Memory in music is a fickle thing. The whims of popular demand, critical adoration, and monetary gain will often marginalize even those whom music history would later go on to recognize as essentials to the medium. It’s truly impossible to know all the people who have fallen through the cracks, forever unable to let their notes emanate in the ears of listeners worldwide. Fortunately, with artists like Jace Clayton (aka DJ/rupture) willing to resurrect the works of composers like the late Julius Eastman (1940-1990), forgetfulness may just become a thing of the past. The Julius Eastman Memory Depot, Clayton’s first work for the always excellent New Amsterdam label, presents an unconventional way to examine an equally unconventional person.
It’s not surprising that Eastman isn’t mentioned with the likes of Philip Glass and John Adams in the canon of contemporary art music. Being both gay and African-American in the time that he was active (late ‘60’s-‘80’s) undoubtedly meant he was cast aside by the genre’s elites, a fact not helped by his provocative and interrogative style of composition. Though in many ways similar to the likes of minimalists like Glass, a distinctive of Eastman’s work is his ability to bring the beauty out of discordant tonalities and atypical song structures, as well as his emphasis on the political nature of music in the lives of everyday people. Such is particularly the case with “Evil Nigger” and “Gay Guerilla,” the two solo piano pieces Clayton re-interprets. The two-piano format of The Julius Eastman Memory Depot—helmed by pianists David Friend and Emily Manzo—is backed by the use of Clayton’s self-designed Sufi Plugins software, which makes this album as much an electronic project as it is a classical one. The meshing of Friend and Manzo’s incredible, nuanced playing with Clayton’s subtly inflected electronics is equal parts daring and dazzling. The effect is much like hearing Eastman’s music in a dream; the notes fall into place on the musical staff while also drifting in their own world, in the process reflecting the very nature of composition itself. Rarely do musicians come out with the melodies exactly the way they intended them. Cadences and crescendos come to the composer often when she least expects it. The oscillating quality in the fourth movement of “Gay Guerilla” captures this well: sounds often come in waves. Clayton’s decision to filter the two pianos through electronics gives these pieces a rebirth that’s utterly ingenious, proof that classical and electronic have the ability to inform each other.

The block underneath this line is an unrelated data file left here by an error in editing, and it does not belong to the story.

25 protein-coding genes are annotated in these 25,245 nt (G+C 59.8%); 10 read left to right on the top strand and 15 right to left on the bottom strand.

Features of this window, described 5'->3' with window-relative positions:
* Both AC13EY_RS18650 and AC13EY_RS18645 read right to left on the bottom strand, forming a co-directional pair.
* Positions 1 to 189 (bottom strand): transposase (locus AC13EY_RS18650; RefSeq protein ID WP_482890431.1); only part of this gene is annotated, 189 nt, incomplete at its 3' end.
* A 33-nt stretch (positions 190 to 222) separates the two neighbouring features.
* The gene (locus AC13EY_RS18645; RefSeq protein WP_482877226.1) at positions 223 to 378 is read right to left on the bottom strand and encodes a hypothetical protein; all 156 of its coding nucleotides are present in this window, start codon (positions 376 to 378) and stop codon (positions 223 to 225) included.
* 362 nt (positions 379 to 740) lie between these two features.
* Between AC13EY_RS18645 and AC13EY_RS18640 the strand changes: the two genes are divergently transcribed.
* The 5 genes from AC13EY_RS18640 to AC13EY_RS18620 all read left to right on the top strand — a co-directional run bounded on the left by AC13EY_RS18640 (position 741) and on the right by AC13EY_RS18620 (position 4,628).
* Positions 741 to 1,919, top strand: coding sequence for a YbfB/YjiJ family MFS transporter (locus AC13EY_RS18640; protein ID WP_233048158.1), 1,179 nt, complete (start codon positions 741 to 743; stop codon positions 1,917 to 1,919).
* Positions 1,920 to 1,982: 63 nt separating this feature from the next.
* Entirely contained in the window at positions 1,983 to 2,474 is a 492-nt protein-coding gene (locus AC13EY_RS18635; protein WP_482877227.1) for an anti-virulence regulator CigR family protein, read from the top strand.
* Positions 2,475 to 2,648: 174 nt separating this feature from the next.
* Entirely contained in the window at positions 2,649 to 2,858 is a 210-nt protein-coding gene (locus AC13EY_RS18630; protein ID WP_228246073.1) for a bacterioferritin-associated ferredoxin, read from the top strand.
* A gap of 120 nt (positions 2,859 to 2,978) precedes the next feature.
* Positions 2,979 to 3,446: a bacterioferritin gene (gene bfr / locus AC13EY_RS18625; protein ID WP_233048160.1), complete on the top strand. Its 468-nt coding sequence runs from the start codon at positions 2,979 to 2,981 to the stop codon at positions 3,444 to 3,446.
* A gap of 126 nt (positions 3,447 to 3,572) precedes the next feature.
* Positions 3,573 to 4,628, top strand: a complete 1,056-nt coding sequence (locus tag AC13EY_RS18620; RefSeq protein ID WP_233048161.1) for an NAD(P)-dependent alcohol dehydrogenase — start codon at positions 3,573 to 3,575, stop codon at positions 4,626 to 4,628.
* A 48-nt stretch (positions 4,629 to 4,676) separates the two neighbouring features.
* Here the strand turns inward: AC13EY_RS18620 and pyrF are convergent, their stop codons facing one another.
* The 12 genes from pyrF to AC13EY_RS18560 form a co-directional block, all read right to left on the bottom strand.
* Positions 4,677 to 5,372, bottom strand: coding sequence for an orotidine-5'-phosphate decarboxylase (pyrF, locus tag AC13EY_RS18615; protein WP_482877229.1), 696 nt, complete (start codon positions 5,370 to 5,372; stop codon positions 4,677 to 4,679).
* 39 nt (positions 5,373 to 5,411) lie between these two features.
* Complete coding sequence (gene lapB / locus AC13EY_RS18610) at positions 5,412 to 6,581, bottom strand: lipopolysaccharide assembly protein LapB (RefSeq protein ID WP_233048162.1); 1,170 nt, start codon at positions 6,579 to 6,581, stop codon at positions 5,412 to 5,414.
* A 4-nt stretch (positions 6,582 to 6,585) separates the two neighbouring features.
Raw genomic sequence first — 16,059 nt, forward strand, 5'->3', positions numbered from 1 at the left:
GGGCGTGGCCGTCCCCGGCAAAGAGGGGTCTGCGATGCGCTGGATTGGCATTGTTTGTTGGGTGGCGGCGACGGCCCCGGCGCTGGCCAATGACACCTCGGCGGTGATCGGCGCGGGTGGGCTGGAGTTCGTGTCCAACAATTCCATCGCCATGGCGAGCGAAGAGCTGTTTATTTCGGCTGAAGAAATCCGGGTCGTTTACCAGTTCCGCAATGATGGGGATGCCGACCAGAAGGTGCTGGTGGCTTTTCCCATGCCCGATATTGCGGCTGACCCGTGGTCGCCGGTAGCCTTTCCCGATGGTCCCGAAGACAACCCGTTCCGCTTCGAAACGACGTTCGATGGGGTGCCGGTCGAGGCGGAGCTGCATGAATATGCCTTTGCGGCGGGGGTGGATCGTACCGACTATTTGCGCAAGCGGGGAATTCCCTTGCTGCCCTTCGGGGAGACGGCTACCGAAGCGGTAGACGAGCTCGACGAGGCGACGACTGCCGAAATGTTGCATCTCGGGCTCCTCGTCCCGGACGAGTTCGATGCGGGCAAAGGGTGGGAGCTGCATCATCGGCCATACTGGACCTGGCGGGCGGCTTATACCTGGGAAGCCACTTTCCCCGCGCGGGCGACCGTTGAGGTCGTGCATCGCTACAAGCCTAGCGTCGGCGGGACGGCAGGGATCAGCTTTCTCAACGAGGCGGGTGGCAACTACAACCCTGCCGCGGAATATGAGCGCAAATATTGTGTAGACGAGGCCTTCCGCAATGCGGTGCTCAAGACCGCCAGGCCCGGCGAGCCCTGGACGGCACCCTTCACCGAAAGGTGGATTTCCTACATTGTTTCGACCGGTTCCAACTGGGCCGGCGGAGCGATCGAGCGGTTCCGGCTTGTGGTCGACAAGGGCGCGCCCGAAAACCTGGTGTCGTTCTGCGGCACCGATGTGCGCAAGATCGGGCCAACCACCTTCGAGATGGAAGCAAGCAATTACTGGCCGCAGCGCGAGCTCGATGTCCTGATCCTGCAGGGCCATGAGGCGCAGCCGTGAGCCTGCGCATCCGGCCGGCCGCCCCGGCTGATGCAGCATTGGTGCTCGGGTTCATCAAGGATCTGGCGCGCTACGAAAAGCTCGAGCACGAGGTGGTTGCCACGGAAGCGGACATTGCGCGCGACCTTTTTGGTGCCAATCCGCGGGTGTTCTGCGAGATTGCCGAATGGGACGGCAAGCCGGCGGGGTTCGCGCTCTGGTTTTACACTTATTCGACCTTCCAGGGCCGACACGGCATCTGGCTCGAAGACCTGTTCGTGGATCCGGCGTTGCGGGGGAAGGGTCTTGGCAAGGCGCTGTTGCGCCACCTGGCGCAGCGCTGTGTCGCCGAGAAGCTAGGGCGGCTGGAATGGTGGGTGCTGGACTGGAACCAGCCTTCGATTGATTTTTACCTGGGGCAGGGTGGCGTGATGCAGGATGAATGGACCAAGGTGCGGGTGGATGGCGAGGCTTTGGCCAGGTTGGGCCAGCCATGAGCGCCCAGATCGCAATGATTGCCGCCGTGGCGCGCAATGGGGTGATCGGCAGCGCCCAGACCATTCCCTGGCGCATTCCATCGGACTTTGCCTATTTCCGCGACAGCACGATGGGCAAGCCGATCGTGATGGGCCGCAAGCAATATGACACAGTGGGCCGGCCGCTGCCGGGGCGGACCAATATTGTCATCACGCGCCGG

The two pieces that comprise the body of The Julius Eastman Memory Depot are simultaneously contrasting and unique. “Evil Nigger,” dominated by sharp trills and staccato notes, is powerful, even its relative sparseness in melodic lines; the first movement of this track is especially striking, with wide-spanning octaves abound. Meanwhile, “Gay Guerilla,” the more inventive of the two, flows between movements of beauty (the third movement) and majesty (the fifth movement). The conclusion to this LP—an excerpt from the live version of this record—features some haunting spoken word passages that document the search for a Julius Eastman impersonator. It’s a reminder of just how spectral Eastman is in the musical world. As compelling a document as The Julius Eastman Memory Depot is, it’s still only one step in what will hopefully be a more in-depth examination of Eastman and other composers like him.
For now, however, little else could suffice more than what Clayton has done here. Orchestras across the globe continue to revive the works of Bach and Beethoven, as any good orchestra ought to, but given the tools provided to modern musicians with the advent of new genres, these revivals need not be rote copy-and-paste. When in his press releases Clayton says, “Reverence can be a form of forgetting,” he gets right at what’s necessary for invigorating re-envisionings in the postmodern landscape. It is not enough to merely be reverent and respectful to those in the past; one must also take their music and challenge it with the principles of the initial composer himself. Nothing probably would have bored Julius Eastman more than a stuffy classical enthusiast playing his pieces in a tuxedo in front of an audience paying a hundred bucks a pop to see him. Something completely different—and indeed irreverent—is in order to really achieve the unconventional stylings Eastman so excelled at. The Julius Eastman Memory Depot is nothing less than one of contemporary art music’s most innovative and vital re-interpretations. It’s not a stretch to imagine that Eastman himself would have been proud.
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